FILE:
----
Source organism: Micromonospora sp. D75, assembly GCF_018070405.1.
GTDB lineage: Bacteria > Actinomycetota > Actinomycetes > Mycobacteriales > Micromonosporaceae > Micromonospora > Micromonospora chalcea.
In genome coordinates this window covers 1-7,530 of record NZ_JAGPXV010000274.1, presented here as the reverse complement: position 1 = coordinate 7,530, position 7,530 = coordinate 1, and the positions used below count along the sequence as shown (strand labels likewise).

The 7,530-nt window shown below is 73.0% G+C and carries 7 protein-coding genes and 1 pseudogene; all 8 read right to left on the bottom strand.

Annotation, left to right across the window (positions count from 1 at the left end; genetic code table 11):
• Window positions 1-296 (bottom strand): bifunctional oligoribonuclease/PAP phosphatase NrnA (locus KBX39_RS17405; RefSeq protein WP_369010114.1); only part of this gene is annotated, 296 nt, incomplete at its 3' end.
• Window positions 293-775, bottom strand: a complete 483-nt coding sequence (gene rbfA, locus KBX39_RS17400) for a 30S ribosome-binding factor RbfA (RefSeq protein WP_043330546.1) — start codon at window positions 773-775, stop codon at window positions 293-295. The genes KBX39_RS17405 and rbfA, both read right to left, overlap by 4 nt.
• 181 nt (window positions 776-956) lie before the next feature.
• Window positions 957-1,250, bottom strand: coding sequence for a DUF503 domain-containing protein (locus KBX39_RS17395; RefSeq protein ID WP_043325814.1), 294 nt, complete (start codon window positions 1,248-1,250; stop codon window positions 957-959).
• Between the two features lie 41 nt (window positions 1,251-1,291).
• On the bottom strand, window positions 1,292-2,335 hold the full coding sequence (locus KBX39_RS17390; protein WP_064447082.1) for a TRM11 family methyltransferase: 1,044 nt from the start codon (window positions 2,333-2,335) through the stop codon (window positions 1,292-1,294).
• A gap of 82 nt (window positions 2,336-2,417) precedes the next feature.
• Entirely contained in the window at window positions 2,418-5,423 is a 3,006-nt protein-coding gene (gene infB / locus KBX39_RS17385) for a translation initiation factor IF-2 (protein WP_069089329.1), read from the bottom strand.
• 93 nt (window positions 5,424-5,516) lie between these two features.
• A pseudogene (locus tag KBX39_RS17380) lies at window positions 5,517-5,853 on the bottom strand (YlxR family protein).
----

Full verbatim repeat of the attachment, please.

Source organism: Micromonospora sp. D75, assembly GCF_018070405.1.
GTDB lineage: Bacteria > Actinomycetota > Actinomycetes > Mycobacteriales > Micromonosporaceae > Micromonospora > Micromonospora chalcea.
In genome coordinates this window covers 1-7,530 of record NZ_JAGPXV010000274.1, presented here as the reverse complement: position 1 = coordinate 7,530, position 7,530 = coordinate 1, and the positions used below count along the sequence as shown (strand labels likewise).

The 7,530-nt window shown below is 73.0% G+C and carries 7 protein-coding genes and 1 pseudogene; all 8 read right to left on the bottom strand.

Annotation, left to right across the window (positions count from 1 at the left end; genetic code table 11):
• Window positions 1-296 (bottom strand): bifunctional oligoribonuclease/PAP phosphatase NrnA (locus KBX39_RS17405; RefSeq protein WP_369010114.1); only part of this gene is annotated, 296 nt, incomplete at its 3' end.
• Window positions 293-775, bottom strand: a complete 483-nt coding sequence (gene rbfA, locus KBX39_RS17400) for a 30S ribosome-binding factor RbfA (RefSeq protein WP_043330546.1) — start codon at window positions 773-775, stop codon at window positions 293-295. The genes KBX39_RS17405 and rbfA, both read right to left, overlap by 4 nt.
• 181 nt (window positions 776-956) lie before the next feature.
• Window positions 957-1,250, bottom strand: coding sequence for a DUF503 domain-containing protein (locus KBX39_RS17395; RefSeq protein ID WP_043325814.1), 294 nt, complete (start codon window positions 1,248-1,250; stop codon window positions 957-959).
• Between the two features lie 41 nt (window positions 1,251-1,291).
• On the bottom strand, window positions 1,292-2,335 hold the full coding sequence (locus KBX39_RS17390; protein WP_064447082.1) for a TRM11 family methyltransferase: 1,044 nt from the start codon (window positions 2,333-2,335) through the stop codon (window positions 1,292-1,294).
• A gap of 82 nt (window positions 2,336-2,417) precedes the next feature.
• Entirely contained in the window at window positions 2,418-5,423 is a 3,006-nt protein-coding gene (gene infB / locus KBX39_RS17385) for a translation initiation factor IF-2 (protein WP_069089329.1), read from the bottom strand.
• 93 nt (window positions 5,424-5,516) lie between these two features.
• A pseudogene (locus tag KBX39_RS17380) lies at window positions 5,517-5,853 on the bottom strand (YlxR family protein).